By Andrew Walen, LCSW-C, LICSW, CEDS
It took 20 years for me to get help for my eating disorder. The signs were there all along – body image disturbance, restriction, compulsive exercise, food preoccupation, binge episodes, guilt, shame, depression, anxiety, and the like. I saw therapists and med providers in Baltimore, D.C., Boston, and Nashville. Some were attached to world famous facilities, yet none made the diagnosis. I was a man, and that seemed to mean I was simply “depressed.”
By age 30, I finally found someone who identified my struggle. That someone was me. I was a graduate student studying to be a clinical social worker. Discussing the issues of eating disorders with classmates, it became clear my eating disorder thoughts and behaviors began about age 10 when I became a regular target for bullying. I spent much of my pre-adolescence emotionally self-soothing with food and the result was a round belly that attracted ridicule. I was crash dieting soon after, cycling into binge behaviors and more restriction.
The teasing I experienced throughout my teen years included being called a “fat-ass” and other similar terms. In middle school, I began to be ridiculed for developing male breasts; I was nicknamed “Tits” on my high school swim team. By my senior year, the binge and restrict cycles became more and more tied to my emotional dysregulation, poor body image and negative self-worth. I was weighing myself daily, then multiple times a day, and after I would go to the bathroom to see if the number changed. The fixation was not on weight loss though. Let me be very clear, the fixation was if I was masculine enough.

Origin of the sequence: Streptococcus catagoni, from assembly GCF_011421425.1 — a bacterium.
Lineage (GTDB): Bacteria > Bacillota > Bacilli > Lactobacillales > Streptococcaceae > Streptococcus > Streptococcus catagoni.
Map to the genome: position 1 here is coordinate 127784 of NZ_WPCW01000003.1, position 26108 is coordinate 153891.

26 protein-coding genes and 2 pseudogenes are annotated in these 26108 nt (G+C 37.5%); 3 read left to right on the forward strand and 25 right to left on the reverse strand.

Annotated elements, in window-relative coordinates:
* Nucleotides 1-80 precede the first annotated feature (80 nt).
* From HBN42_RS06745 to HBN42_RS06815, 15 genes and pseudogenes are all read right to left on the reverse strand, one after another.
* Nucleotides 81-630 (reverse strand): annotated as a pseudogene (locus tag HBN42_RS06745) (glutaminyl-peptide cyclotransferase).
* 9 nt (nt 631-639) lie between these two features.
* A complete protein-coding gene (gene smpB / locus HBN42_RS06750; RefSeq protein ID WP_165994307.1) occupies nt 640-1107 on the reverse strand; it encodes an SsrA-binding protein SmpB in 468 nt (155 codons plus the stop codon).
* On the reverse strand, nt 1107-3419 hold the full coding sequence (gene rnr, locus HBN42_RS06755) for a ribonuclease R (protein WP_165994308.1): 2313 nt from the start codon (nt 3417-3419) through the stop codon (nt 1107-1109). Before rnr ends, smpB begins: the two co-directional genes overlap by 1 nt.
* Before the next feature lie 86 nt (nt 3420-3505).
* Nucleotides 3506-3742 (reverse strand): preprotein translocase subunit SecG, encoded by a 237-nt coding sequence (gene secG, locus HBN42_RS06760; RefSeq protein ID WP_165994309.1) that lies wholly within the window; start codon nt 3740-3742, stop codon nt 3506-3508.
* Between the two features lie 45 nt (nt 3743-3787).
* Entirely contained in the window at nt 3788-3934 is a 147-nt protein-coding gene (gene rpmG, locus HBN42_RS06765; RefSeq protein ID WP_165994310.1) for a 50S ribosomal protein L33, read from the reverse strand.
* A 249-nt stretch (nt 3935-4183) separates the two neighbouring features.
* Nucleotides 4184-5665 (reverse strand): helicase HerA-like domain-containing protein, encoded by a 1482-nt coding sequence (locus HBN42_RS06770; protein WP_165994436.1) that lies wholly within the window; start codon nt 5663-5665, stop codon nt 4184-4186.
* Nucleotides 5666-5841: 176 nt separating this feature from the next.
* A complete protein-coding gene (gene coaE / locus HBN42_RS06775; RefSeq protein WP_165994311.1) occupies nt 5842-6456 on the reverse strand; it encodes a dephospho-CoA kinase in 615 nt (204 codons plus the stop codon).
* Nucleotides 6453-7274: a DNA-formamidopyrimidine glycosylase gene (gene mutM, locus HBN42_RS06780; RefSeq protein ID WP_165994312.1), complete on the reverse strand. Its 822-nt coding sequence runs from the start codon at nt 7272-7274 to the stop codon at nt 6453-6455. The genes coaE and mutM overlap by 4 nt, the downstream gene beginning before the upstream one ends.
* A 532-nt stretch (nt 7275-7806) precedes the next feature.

My father and mother both wanted the best for me, but rather than tell me it’s okay to have the body I had, they both encouraged weight loss and more time in the gym. I don’t blame them though. My mother grew up the daughter of a Yiddish Theater actress prized for her petite femininity, something my mother was not. My mom developed anorexia at age 12 and struggled her whole life with the same undercurrent of unworthiness due to the body she had. My father had to learn to be the tough kid who beat people up to get respect as he moved to a new school every year of his childhood until he was 15. Being a man meant being tough, macho, strong, driven, and sexually desirable. A soft body was none of those things to my father, and he worked at being a rugged man his whole life. My father’s sister dealt with the constant relocation differently, and anorexia became a pervasive part of her life from her teen years on.
I was hit with a double dose of genetic predisposition and aesthetic acculturation. I didn’t want to be thin though; I wanted to be built like my father. I wanted round biceps, strong jaw, a V-shaped swimmers’ body, and to be considered sexually desirable by women. I wanted to be the definition of masculine I saw in mother’s Playgirl magazines and underwear ads featuring the Orioles pitcher Jim Palmer.
I spent years trying to force my body to be something it wasn’t genetically meant to be. And because I couldn’t achieve the unachievable, I labeled myself weak and worthless and fat – terms that played on a loop in my brain. My therapists kept saying I was depressed and perhaps I should work out more and eat healthier, which only fed my eating disorder further.